Opinion: New patent act needed to protect firms, consumers
This week’s writer is U.S. Sen. Patrick Leahy, D-Vermont.
It is hard to believe that 15 years ago this past Sunday the Twin Towers fell, smoke from the Pentagon could be seen from miles away, and a plane went down in a Pennsylvania field. For those who lived through that horrible day, the memory still feels fresh.
Of course, this is especially true for those who lost loved ones. This weekend, Americans across the country gathered to remember the thousands of innocent lives that were taken so callously and indiscriminately in those terrorist attacks. And we remember the first responders, law enforcement, intelligence and military personnel who work every single day to keep our country safe.
This year, we must also take a moment to remember the spirit that united us in the days after the attacks. Americans of all races, religions and backgrounds stood together in solidarity — to support one another and stand against the cowardice of terrorism. Following the attacks, President George W. Bush visited a mosque. At a joint session of Congress, he reminded Americans that, “No one should be singled out for unfair treatment or unkind words because of their ethnic background or religious faith.” In the years after Sept. 11, our country did not always live up to those words. But we must remember the ideals, values and humanity that sustained us through those first dark days.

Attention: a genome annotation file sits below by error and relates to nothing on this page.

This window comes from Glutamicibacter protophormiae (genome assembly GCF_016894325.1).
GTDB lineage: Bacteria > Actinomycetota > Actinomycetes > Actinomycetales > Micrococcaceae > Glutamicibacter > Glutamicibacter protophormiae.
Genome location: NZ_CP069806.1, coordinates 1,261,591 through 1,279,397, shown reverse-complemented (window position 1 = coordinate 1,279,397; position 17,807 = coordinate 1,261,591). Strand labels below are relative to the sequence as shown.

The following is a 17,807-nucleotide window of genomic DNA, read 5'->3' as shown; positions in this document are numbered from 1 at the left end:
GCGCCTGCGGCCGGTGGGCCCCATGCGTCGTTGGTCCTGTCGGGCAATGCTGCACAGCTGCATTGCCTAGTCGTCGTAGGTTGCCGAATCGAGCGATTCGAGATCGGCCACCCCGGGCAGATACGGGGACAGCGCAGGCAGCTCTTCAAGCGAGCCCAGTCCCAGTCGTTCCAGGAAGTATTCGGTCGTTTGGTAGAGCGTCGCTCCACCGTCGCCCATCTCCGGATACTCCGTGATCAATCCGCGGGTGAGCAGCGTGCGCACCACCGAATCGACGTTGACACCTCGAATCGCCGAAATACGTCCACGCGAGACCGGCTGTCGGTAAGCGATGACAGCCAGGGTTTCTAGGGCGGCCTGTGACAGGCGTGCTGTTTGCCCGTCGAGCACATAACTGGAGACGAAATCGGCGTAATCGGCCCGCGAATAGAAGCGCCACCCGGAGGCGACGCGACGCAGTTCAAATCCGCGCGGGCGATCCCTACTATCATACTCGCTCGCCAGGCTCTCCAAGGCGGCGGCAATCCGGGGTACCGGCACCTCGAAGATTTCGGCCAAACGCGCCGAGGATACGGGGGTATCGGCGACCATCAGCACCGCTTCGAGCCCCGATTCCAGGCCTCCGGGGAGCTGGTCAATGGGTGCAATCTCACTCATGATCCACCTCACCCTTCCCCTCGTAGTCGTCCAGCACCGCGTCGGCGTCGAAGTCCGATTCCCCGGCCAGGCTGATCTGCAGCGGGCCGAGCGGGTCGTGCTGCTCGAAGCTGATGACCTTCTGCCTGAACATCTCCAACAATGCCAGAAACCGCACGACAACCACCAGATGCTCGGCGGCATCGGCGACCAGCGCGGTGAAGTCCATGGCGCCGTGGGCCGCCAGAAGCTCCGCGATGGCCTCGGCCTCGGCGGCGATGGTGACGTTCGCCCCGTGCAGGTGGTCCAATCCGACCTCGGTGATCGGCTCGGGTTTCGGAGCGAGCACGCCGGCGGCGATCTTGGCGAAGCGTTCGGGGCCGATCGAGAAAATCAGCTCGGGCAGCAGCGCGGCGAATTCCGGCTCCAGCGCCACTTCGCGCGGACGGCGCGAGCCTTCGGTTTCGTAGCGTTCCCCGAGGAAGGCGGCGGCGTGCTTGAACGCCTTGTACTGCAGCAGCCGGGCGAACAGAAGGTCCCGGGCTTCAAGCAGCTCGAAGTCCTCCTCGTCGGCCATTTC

In today’s political environment, it is easy to lose sight of that common spirit. Some are trying hard to divide us. A federal judge has been accused of bias because of his ethnic heritage. Religious and ideological tests for visitors to the United States are discussed as though they are serious policy proposals. The sacrifices of war heroes and Gold Star families are belittled. And that is just the beginning.
On this 15th anniversary of Sept. 11, we must reject this divisiveness. While Americans will continue to mourn the loss of so many on Sept. 11 and in the wars that followed, we will never lose sight of the core principles that so many generations of Americans fought to protect.